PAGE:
“You’re going to tell me I have to put a special lightbulb so I don’t blind people driving down Hell's Peak Road?” he said. “No, you people have gone too far, too far.”

This tension between development and tradition is nothing new in Londonderry, according to Planning Commission member Dick Dale.

“Any suggestion for positive change — and that’s been this way any time — it’s us versus them. 'They’re rich, we’re not. We don’t want change, even if it benefits us.' That’s it, 'We don’t want change, because you’re not from here,'” Dale said.

“Any suggestion for positive change — and that’s been this way any time — it’s us versus them. 'They’re rich, we’re not. We don’t want change, even if it benefits us.' That’s it, 'We don’t want change, because you’re not from here,'”
Dick Dale, Londonderry Planning Commission

The Planning Commission has been working on the new zoning regulations for six years, and Dale says the town’s existing regulations are outdated.

They don’t reflect updates to the state’s water and wastewater rules.

They don’t address short-term rentals, which Londonderry is trying to regulate.

And they don’t take on the housing crisis that’s making it hard for businesses to find workers, and making it hard for families to stay in town.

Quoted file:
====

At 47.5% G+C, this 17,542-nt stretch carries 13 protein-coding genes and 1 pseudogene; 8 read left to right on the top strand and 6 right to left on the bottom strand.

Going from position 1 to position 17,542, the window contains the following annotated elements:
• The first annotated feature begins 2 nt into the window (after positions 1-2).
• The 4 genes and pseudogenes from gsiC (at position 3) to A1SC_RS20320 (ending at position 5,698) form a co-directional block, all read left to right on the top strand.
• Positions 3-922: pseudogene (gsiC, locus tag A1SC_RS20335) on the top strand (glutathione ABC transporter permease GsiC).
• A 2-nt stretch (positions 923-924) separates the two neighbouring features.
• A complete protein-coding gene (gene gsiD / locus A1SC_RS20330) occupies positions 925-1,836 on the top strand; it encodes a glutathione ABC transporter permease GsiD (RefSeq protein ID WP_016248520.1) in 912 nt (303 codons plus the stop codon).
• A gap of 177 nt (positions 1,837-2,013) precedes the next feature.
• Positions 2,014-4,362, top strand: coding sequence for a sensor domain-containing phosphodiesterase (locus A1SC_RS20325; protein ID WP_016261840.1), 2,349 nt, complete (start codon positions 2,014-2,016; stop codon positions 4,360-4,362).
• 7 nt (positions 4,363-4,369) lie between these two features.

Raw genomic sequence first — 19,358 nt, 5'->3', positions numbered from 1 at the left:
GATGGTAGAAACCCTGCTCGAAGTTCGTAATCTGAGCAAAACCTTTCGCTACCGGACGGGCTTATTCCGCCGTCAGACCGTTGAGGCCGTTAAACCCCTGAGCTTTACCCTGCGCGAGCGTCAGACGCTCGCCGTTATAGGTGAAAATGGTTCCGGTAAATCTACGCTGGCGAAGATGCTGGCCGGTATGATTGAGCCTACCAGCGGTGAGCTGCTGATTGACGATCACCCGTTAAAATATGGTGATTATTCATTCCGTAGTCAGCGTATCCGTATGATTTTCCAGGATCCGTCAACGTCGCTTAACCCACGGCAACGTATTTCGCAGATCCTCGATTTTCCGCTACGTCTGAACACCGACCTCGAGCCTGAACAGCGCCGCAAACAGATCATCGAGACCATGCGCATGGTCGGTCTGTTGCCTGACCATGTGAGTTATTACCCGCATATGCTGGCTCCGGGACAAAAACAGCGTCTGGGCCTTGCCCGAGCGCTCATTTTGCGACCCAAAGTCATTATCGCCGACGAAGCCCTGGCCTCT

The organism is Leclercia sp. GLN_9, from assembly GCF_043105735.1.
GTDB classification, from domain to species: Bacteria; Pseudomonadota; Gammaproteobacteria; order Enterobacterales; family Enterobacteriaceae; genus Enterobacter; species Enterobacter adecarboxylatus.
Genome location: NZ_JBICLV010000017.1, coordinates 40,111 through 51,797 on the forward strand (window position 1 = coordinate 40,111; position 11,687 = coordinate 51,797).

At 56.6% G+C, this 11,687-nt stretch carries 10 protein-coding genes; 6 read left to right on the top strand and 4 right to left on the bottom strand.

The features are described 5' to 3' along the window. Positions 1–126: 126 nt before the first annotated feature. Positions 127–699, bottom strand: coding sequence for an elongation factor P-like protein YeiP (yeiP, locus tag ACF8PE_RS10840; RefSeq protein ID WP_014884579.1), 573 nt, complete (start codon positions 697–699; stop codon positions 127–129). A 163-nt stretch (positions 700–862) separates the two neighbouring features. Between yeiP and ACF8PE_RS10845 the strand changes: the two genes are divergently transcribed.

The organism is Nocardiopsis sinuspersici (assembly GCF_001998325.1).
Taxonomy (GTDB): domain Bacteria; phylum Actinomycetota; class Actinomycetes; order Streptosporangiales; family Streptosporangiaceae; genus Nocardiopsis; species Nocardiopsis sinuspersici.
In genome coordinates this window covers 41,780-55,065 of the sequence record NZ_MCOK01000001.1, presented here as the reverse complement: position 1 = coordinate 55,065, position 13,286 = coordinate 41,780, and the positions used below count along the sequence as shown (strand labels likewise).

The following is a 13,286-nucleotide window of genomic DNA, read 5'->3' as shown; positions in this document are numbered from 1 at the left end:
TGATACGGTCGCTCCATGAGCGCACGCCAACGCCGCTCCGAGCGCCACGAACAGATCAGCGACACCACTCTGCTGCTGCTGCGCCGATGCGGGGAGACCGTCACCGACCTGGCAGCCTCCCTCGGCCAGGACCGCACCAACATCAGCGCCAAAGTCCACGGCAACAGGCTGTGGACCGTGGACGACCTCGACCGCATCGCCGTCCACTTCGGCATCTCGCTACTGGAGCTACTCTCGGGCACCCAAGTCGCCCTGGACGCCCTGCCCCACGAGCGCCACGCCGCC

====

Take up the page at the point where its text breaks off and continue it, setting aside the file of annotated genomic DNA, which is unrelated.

So Dale says Londonderry has to change, and realize that if it is to survive, then everyone has to give a little bit.

“I’ve been told, repeatedly, in all of the time that I’ve been here, is that I’m not from here. I came here, but I’m not entitled to make suggestions on ways of improving things,” Dale said. “Except, they always fail to recognize that I am now from here. And if I can create storefronts that are back in business, and if I can create safety on the road, and if I can make sure that there is affordable housing, why shouldn’t I do that?”

Dale is hoping things cool down a little in Londonderry.

And he says there will be public hearings and opportunity to tweak things this way or that to try to get more people on board.

Have questions, comments or tips? Send us a message.

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Howard Weiss-Tisman is Vermont Public’s southern Vermont reporter, but sometimes the story takes him to other parts of the state.